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White Like Me: Reflections on Race from a Privileged Son Paperback – September 13, 2011
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From Publishers Weekly
Copyright © Reed Business Information, a division of Reed Elsevier Inc. All rights reserved. --This text refers to an out of print or unavailable edition of this title.
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Top Customer Reviews
In other words, I have to think about race a lot -- for a white man.
But even with as much as I think about race I am still oblivious to some of the ways my race has privileged me in every context since my conception. And some of the ways it still privileges me every day in ways that harm the wife, children, and church that I love. And, as Wise discusses in White Like Me, ways that harm me and other whites.
In "White Like Me" Tim Wise tells his own story of living as a white man in a country that privileges whiteness. Beginning with his conception and continuing to Obama's presidency, Wise writes of his life experiences and what each one reveals about the advantages whiteness affords. His storytelling is at times moving, usually humurous, and always relatable for white readers.
Wise is not interested in making white people feel guilty. He is interested in helping white people see what our black neighbors see and feel every day. As such, the book is illuminating whether you have explored the subject of white privilege before or not.
Privilege, according to Wise, amounts to almost every experience that a white person has within their life. Simple things like whether or not your presence in a certain area will be questioned or larger things such as access to college educations are all related to the color of our skin at birth. People don't automatically assume you are poor or going to steal when you are in a store, they don't cross the street to avoid walking past you, and they don't assume you are selling to drugs to buy your new shoes. This is not exactly the kind of thing that there is a lot of expert research on. All the evidence and claims that Wise make concerning the subject are all related to his personal experiences and his work relating to activism. However, this being the case I feel that he does make a very strong argument; I have been able to relate to what he is saying in many of his stories.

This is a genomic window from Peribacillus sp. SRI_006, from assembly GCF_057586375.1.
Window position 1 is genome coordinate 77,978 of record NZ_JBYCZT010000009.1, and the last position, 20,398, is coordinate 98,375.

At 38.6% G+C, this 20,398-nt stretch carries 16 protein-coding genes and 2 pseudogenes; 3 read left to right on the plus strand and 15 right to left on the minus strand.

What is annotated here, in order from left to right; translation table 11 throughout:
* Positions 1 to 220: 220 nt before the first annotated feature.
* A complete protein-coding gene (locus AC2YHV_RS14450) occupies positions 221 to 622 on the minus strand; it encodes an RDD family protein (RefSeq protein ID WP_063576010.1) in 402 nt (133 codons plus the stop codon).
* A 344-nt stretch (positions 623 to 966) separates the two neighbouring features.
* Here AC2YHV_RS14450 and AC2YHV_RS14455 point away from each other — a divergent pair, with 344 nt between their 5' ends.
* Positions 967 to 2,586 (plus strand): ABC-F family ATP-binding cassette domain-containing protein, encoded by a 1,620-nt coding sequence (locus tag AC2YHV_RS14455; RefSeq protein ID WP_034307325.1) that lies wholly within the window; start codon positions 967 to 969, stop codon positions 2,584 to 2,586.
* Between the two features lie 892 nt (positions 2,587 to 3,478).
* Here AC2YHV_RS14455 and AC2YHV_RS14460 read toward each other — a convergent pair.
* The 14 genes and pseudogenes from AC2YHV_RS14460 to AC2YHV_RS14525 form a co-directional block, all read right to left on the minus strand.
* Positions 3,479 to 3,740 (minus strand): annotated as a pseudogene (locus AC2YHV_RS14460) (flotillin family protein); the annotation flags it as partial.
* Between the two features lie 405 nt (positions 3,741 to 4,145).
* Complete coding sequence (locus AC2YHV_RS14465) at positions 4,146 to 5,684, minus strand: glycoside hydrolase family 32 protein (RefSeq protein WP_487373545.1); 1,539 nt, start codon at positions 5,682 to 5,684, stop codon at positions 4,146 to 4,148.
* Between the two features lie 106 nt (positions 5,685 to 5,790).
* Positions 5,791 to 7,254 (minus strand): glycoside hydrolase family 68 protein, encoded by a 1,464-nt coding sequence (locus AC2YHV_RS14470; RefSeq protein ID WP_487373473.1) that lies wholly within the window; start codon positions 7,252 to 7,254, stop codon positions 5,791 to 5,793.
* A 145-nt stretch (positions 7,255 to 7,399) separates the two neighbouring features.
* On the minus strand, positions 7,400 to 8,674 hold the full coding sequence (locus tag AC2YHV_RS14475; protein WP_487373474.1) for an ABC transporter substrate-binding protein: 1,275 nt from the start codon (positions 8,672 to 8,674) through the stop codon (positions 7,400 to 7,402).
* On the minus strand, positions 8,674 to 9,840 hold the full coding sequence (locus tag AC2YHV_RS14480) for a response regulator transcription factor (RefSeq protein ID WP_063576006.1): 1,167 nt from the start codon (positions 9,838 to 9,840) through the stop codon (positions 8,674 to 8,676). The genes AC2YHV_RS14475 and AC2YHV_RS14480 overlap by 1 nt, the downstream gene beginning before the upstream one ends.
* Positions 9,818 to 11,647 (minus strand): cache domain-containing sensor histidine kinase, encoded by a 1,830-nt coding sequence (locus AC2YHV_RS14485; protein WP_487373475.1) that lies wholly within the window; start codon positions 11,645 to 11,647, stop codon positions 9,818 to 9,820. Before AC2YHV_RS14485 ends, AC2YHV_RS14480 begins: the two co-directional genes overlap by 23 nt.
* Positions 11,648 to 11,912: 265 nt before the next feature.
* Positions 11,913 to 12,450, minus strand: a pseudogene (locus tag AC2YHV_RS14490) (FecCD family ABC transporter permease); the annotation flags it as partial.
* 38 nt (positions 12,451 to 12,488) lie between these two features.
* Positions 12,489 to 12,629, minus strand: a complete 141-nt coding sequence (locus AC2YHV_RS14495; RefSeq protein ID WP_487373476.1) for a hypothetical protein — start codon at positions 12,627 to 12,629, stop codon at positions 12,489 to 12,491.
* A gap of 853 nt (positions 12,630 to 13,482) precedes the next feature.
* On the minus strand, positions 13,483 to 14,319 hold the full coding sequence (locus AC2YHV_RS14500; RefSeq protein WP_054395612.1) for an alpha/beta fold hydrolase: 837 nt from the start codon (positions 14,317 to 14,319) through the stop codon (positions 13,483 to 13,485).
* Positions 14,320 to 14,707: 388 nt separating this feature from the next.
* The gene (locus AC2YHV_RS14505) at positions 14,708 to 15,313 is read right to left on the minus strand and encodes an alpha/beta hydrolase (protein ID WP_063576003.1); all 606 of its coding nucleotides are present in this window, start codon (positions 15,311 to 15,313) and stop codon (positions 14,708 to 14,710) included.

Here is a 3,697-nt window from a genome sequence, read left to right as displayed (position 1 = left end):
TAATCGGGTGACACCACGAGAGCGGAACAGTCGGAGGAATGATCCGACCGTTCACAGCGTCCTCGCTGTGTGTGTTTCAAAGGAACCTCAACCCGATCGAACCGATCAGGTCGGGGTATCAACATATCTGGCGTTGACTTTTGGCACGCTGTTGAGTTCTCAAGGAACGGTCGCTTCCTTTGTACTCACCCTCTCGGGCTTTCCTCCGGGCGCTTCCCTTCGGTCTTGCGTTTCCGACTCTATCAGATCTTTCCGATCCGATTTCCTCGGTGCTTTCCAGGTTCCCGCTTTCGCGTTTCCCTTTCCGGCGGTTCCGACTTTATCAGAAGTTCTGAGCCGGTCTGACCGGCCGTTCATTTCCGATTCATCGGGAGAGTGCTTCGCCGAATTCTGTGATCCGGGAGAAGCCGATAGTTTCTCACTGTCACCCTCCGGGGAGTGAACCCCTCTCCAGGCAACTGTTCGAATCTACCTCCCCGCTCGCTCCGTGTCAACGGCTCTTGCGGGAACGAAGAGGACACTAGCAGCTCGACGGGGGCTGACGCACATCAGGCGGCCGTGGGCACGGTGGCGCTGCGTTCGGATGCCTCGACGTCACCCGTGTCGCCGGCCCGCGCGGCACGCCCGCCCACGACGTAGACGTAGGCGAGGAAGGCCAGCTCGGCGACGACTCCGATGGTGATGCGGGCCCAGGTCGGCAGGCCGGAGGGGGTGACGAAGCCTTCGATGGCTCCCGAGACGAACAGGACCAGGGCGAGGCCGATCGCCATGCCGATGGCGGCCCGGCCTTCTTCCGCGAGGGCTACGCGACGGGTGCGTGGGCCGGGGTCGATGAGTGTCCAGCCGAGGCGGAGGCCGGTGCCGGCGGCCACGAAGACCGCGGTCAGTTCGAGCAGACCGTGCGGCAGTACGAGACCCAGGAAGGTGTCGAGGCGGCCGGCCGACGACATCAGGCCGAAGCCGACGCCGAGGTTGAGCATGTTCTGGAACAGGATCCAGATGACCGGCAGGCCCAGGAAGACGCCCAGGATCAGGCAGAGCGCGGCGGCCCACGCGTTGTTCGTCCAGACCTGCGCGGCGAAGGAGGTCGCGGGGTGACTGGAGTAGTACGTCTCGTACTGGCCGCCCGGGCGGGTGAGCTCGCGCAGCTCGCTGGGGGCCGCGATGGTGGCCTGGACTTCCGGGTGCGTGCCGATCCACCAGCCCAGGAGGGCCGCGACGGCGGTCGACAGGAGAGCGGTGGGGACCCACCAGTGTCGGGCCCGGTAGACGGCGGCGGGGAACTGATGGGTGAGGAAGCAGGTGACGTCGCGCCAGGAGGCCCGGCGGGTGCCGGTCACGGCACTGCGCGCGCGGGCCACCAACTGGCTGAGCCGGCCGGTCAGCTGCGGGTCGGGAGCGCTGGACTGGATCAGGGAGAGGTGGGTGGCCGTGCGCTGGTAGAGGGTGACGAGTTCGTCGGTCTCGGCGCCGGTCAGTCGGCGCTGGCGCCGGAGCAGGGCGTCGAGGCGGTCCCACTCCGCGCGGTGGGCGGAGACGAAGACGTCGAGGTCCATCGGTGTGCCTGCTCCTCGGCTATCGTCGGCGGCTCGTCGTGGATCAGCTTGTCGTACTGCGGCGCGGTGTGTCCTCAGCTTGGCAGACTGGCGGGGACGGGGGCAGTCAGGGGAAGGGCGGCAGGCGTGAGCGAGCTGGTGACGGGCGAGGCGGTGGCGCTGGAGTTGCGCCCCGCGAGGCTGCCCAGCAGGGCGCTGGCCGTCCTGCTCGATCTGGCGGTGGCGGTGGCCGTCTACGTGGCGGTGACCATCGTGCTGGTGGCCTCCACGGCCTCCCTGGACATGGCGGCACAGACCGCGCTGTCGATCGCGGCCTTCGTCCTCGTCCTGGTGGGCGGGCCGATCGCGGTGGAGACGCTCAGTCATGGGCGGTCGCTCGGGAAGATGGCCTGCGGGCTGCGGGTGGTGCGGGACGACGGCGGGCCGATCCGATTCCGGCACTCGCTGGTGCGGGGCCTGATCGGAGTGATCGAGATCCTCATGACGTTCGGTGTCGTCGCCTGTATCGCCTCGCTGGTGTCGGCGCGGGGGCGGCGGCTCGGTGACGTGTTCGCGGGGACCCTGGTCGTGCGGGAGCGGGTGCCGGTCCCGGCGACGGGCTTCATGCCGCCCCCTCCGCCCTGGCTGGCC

During one such story he recounts that in his youth he would go to underage keg parties and when the cops would come by they would do little except tell them to keep the noise down. There was no doubt as to the fact that kids were drinking and smoking pot, but no one was arrested and no fines were given.Read more ›
But the book could have been half this length (and it's not that long). Wise is so self absorbed, he is tedious. Beyond that, he has no insight into the fact that a lot of his privilege derives from being male, as well as white. He'll give examples of "white" privilege that are as much about his gender as his skin color, not to mention matters of class, as others have mentioned. The way he talks about his wife dutifully raising their two children almost by herself while he keeps writing and writing and writing was really hard for me to read. Better he should have taken over the kids for a month and let her finish the book, or, better yet, write her own. I bet she'd have a lot to say. I actually finished the book, just to see where he was going with his ideas, but I was sorry I wasted the time.
Most Recent Customer Reviews
this is a great book to have on my kindle. It was for a class I was taking but I have suggested it to other people and they love it. Read morePublished 27 days ago by B. Allyson
Has anyone else noticed how jews like Tim Wise call themselves "white" when they want to bash whites, but otherwise continue to be the "race" who has cashed in the... Read morePublished 1 month ago by Nick
I have to say I was a little disappointed by this work. I had always heard that Tim Wise was an staunch advocate for improved racial/ethnic relations and for working through racial... Read morePublished 4 months ago by AltarEgo23
This book really makes you think of the privileges we have being white. Things we never have to think about, like not having to worry about being pulled over just because we are... Read morePublished 5 months ago by MacFour
I felt the perspective of this book was down to earth. The author did not "guilt trip", but rather argues for a perspective of resistance and allying against racism based in... Read morePublished 5 months ago by Joni
I just saw Tim Wise's KCET documentary on this book. I applaud those white folks who stood up for blacks during the 60's and was myself beaten up for being a black lover in High... Read morePublished 6 months ago by Jeffry Herman
I truly enjoyed this book. I enjoyed Wise's candid voice in his discussion of racism & injustice. While white privilege is very much a part of our society, few acknowledge its... Read morePublished 6 months ago by ShaSha